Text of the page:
Leveraging Amphibious Capabilities to Shape More Effective Global Capabilities
2013-01-31 By Col. Bradley Weisz, Deputy Commander, Expeditionary Strike Group TWO, United States Fleet Forces Command, Little Creek, Virginia
“I believe that our nation needs fast, austere and lethal expeditionary naval forces that can execute missions across the spectrum of conflict. The Navy-Marine Corps team is that key.”
In 2008, the Commandant of the Marine Corps, General Conway, directed his Marines to return to their amphibious roots and traditional roles as “fighters from the sea.” After supporting many years of land combat in Iraq, Afghanistan and the Horn of Africa, General Conway desired for the Corps to revitalize its famed naval heritage.
“When I go to meetings and I hear Army and Marine Corps talked about in the same breath, I get uncomfortable. It should be Navy and Marine Corps. We are most comfortable deploying as an expeditionary force afloat. One day, again, it will be.”
The Case of the KEARSARGE ARG/26th MEU
Well General Conway, that day has come.
At the Amphibious Ready Group/Marine Expeditionary Unit (ARG/MEU) level, the Navy and Marine Corps are excelling in their day-to-day sea-faring missions. In fact, the ARG/MEUs never really lost their amphibious roots; evident by the recent accomplishments of the KEARSARGE ARG/26th MEU (KSG ARG/26 MEU) deployment.
The KSG ARG/26 MEU deployed 30 days early when the United States Transportation Command (USTRANSCOM) utilized strategic airlift to transport four of its CH-53E heavy-lift helicopters into Pakistan in support of severe flooding and humanitarian assistance/disaster relief (HA/DR) efforts.
Right on the heels of the Pakistani HA/DR mission, the KSG ARG/26 MEU conducted numerous theater security cooperation (TSC) exercises and engagements with many of the Arab Gulf Cooperation Council countries as well as several other countries in the Middle East and Africa.
With little to no notice but relying heavily on the its well-developed and time tested rapid response planning process (R2P2), the KSG ARG/26 MEU successfully conducted counter-piracy (CP) operations off the coasts of Yemen and Somalia.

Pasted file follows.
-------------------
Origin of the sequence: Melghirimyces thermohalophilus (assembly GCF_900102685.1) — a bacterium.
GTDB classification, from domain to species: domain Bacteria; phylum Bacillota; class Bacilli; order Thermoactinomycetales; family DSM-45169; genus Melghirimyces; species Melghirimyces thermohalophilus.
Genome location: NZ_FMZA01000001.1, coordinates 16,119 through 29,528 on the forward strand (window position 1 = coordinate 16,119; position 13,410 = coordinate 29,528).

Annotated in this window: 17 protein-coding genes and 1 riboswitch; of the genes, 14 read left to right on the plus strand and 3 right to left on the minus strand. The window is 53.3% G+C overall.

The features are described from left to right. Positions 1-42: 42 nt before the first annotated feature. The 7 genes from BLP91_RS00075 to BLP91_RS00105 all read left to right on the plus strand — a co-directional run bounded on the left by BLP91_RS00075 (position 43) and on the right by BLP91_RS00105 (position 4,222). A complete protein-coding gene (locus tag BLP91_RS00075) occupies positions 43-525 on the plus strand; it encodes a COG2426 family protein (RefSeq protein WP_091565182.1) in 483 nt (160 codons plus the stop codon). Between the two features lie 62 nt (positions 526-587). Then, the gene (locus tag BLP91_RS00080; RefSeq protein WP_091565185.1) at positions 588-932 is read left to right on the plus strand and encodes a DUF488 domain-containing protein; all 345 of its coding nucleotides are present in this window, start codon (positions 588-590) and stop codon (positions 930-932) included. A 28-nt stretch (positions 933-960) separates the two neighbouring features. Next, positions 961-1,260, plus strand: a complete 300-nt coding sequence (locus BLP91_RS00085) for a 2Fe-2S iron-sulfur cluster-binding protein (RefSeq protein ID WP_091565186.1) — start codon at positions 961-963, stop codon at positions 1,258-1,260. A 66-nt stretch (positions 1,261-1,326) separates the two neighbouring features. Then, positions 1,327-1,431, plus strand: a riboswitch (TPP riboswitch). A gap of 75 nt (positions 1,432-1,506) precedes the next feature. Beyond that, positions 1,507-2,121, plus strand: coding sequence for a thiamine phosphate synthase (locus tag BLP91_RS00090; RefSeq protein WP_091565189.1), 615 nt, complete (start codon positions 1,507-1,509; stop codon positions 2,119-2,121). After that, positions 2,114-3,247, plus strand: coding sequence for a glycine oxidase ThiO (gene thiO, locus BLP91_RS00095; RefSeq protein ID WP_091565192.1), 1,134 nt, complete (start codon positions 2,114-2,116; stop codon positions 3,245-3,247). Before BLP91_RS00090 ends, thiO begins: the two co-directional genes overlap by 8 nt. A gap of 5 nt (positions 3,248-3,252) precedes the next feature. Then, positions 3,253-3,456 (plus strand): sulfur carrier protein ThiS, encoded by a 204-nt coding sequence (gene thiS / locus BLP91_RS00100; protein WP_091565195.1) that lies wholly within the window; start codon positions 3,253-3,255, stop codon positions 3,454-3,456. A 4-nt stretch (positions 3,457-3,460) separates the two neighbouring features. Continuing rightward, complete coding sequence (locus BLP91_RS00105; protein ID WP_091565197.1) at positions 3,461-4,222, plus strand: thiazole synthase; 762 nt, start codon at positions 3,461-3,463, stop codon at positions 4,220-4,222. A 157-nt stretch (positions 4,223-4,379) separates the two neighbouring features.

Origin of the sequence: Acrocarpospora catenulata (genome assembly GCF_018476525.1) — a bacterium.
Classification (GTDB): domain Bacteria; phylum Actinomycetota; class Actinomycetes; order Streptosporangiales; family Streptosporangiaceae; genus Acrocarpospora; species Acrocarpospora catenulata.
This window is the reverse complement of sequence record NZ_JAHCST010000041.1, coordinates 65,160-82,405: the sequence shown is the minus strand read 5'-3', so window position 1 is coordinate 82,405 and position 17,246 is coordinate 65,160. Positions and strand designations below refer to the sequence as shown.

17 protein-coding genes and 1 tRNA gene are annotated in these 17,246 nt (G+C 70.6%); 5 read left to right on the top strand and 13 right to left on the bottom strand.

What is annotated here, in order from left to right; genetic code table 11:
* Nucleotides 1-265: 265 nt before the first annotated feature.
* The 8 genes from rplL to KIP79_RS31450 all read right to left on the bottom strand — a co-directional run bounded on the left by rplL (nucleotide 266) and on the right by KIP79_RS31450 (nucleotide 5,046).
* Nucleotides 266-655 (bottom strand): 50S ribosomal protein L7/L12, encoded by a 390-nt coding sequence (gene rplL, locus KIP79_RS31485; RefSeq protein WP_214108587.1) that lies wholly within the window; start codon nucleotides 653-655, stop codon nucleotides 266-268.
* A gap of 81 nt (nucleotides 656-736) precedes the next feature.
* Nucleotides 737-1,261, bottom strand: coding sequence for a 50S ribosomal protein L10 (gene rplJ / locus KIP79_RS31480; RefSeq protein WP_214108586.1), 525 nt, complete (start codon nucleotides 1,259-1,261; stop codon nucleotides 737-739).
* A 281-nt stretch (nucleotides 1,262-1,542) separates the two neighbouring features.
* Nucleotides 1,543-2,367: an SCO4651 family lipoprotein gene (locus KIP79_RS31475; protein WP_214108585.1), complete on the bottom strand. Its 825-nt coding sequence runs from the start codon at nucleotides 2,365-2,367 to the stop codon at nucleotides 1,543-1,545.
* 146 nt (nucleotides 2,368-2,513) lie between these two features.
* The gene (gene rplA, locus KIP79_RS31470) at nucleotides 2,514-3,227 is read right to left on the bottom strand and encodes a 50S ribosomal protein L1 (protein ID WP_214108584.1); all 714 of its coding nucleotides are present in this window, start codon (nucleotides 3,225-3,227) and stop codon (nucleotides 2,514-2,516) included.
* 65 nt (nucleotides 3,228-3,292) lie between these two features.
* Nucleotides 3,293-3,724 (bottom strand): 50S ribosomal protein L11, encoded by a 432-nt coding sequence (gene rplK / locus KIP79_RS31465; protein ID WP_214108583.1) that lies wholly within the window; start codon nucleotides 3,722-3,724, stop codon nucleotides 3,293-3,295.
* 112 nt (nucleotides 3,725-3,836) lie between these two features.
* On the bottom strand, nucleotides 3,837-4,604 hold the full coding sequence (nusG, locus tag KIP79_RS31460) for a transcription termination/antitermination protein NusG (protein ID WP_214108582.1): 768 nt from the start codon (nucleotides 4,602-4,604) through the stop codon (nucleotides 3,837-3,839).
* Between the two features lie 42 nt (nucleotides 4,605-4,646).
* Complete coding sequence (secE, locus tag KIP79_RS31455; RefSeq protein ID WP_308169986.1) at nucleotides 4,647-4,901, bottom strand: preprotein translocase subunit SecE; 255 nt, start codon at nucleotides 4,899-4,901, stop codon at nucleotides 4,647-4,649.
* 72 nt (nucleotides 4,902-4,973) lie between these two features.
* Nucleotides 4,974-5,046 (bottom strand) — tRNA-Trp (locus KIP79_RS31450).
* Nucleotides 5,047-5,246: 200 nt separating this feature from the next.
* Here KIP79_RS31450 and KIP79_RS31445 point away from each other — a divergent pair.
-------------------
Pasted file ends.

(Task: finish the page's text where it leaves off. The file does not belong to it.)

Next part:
Finally, the KSG ARG/26 MEU quickly transitioned from TSC and CP missions to major combat operations and conducted highly decisive lethal and non-lethal strikes in both Afghanistan and Libya; emphasizing the critical importance of habitual blue-green relationships and the strength of the combined arms, air-ground-logistics team of the Marine Air Ground Task Force (MAGTF).
Additionally, at the Expeditionary Strike Group/Marine Expeditionary Brigade (ESG/MEB) level, Navy and Marine Corps personnel have made huge progress in their training, education and certification efforts as a result of the planning, coordination and execution of large scale amphibious exercises such as BOLD ALLIGATOR, DAWN BLITZ and PHIBLEX.
The opportunities for the blue-green team to continuously engage each other and work through the critical supported/supporting command relationships enabled a close partnership to be developed and maintained between the ESGs and MEBs.
Focusing on the single naval battle initiative, composite warfare commander (CWC) construct, defense of the amphibious task force (DATF) objectives and newly established sea-basing procedures, ESGs and MEBs were able to reinvigorate their knowledge and understandings of the difficulties and intricacies associated with large scale amphibious operations.
The Blue-Green Team Must Not Stop There
The Navy and Marine Corps must not become complacent and stop right there.
Leveraging the lessons learned of the past ten years in combat and seeking innovative solutions to tomorrow’s littoral problems, the Navy and Marine Corps should aggressively develop short-term, mid-term and long-term objectives in order to continue to optimize the capabilities of the unique blue-green team. They should develop a plan of action with objectives to start small, get bolder and finally, push the envelope for continued progress.
“The amphibious warship is without question the most utilitarian ship in the fleet. I have heard the CNO say that, and I certainly agree.”
First and foremost, the Office of the Chief of Naval Operations (OPNAV) and Headquarters Marine Corps (HQMC) must continuously stress to our senior civilian and military leadership the vital importance that amphibious warfare capabilities provide to our nation and our regional combatant commanders.
Our blue-green strategic communications (STRATCOMMS) must always highlight the flexibility, responsiveness and versatility that amphibious forces provide to commanders and decision makers on a daily basis.
“It is people who make the difference. Tanks, ships, airplanes and rifles are all important tools; but without the right people, they’re useless.”
General Carl E. Mundy, Jr., 217th USMC Birthday Ball Speech, Washington D.C., November 10, 1992.
Another way to optimize the blue-green team is to put more Marines back on board our amphibious warships (amphibs).
Currently the Navy has twenty-nine amphibs, consisting of nine amphibious assault ships (LHA/LHDs), eight amphibious transport docks (LPDs) and twelve dock landing ships (LSDs).